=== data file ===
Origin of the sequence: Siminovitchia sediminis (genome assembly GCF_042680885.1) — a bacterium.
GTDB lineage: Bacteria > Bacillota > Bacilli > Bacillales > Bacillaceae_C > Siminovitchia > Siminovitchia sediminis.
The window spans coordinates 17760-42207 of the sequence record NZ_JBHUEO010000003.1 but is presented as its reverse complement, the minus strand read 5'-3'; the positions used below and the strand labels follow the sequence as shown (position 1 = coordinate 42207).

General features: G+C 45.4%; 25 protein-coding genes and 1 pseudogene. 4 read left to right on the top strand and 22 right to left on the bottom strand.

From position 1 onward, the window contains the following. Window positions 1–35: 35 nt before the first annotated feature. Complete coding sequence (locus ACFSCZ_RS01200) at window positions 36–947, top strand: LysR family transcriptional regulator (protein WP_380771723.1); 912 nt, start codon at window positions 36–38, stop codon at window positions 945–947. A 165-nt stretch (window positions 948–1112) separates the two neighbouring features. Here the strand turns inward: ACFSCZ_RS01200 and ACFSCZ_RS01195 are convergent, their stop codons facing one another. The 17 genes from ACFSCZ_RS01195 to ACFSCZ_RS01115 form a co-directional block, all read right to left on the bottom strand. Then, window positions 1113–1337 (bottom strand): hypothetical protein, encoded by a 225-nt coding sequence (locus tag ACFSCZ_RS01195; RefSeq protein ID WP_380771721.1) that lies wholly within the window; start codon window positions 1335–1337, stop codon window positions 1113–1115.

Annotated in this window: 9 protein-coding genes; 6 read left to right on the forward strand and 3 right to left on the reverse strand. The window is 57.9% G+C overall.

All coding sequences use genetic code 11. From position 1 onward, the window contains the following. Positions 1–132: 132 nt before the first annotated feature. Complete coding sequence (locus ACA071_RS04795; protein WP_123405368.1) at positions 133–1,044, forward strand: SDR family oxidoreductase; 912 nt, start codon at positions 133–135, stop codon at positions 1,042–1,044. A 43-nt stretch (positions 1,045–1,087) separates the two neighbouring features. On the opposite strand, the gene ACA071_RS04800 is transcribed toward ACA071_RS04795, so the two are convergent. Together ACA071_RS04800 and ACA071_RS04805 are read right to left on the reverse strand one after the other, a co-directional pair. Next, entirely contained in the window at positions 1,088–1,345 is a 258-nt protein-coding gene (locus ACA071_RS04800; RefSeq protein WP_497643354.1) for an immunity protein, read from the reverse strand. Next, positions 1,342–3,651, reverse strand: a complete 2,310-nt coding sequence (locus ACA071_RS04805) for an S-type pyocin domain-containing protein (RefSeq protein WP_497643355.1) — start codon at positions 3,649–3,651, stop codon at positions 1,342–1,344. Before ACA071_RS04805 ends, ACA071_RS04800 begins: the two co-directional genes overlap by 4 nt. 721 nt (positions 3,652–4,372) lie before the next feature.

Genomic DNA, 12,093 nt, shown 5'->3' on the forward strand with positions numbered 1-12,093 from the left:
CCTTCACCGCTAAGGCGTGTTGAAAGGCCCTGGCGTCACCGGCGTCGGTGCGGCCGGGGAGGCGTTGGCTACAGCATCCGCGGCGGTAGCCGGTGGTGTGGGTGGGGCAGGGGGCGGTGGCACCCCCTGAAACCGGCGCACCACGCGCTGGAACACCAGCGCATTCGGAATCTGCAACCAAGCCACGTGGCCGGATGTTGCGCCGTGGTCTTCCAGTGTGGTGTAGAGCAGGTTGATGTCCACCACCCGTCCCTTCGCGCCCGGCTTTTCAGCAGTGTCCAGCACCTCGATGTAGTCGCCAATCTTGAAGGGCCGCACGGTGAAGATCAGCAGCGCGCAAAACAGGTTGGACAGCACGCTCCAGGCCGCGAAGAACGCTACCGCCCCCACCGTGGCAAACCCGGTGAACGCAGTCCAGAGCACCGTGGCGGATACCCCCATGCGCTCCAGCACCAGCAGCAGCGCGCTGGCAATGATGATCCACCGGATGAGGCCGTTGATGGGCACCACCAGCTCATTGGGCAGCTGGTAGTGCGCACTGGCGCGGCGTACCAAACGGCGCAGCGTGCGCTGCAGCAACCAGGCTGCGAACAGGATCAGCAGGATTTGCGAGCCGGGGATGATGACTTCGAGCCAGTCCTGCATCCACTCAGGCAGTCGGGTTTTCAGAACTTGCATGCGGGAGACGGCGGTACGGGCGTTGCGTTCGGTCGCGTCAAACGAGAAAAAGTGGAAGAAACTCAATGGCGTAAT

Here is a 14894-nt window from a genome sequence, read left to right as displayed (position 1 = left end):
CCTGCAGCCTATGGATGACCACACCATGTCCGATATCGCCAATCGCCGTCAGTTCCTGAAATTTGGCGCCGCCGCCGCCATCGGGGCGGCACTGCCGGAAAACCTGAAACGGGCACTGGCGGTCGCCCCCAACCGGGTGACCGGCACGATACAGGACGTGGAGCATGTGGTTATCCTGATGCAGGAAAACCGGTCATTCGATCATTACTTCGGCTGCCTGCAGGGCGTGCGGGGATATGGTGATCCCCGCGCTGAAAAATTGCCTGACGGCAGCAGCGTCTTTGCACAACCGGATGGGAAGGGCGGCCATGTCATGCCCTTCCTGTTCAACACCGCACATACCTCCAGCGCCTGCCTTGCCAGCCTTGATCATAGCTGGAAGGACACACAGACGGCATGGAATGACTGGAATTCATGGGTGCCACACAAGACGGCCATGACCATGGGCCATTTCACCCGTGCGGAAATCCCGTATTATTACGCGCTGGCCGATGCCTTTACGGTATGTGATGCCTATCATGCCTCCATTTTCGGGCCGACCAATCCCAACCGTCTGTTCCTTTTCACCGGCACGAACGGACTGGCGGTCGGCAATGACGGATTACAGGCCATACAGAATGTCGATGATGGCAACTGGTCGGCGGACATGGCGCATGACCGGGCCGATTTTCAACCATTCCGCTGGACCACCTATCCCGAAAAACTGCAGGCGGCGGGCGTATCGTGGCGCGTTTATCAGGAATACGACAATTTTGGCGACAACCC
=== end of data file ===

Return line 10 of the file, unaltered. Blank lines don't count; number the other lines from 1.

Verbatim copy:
Here is a 14894-nt window from a genome sequence, read left to right as displayed (position 1 = left end):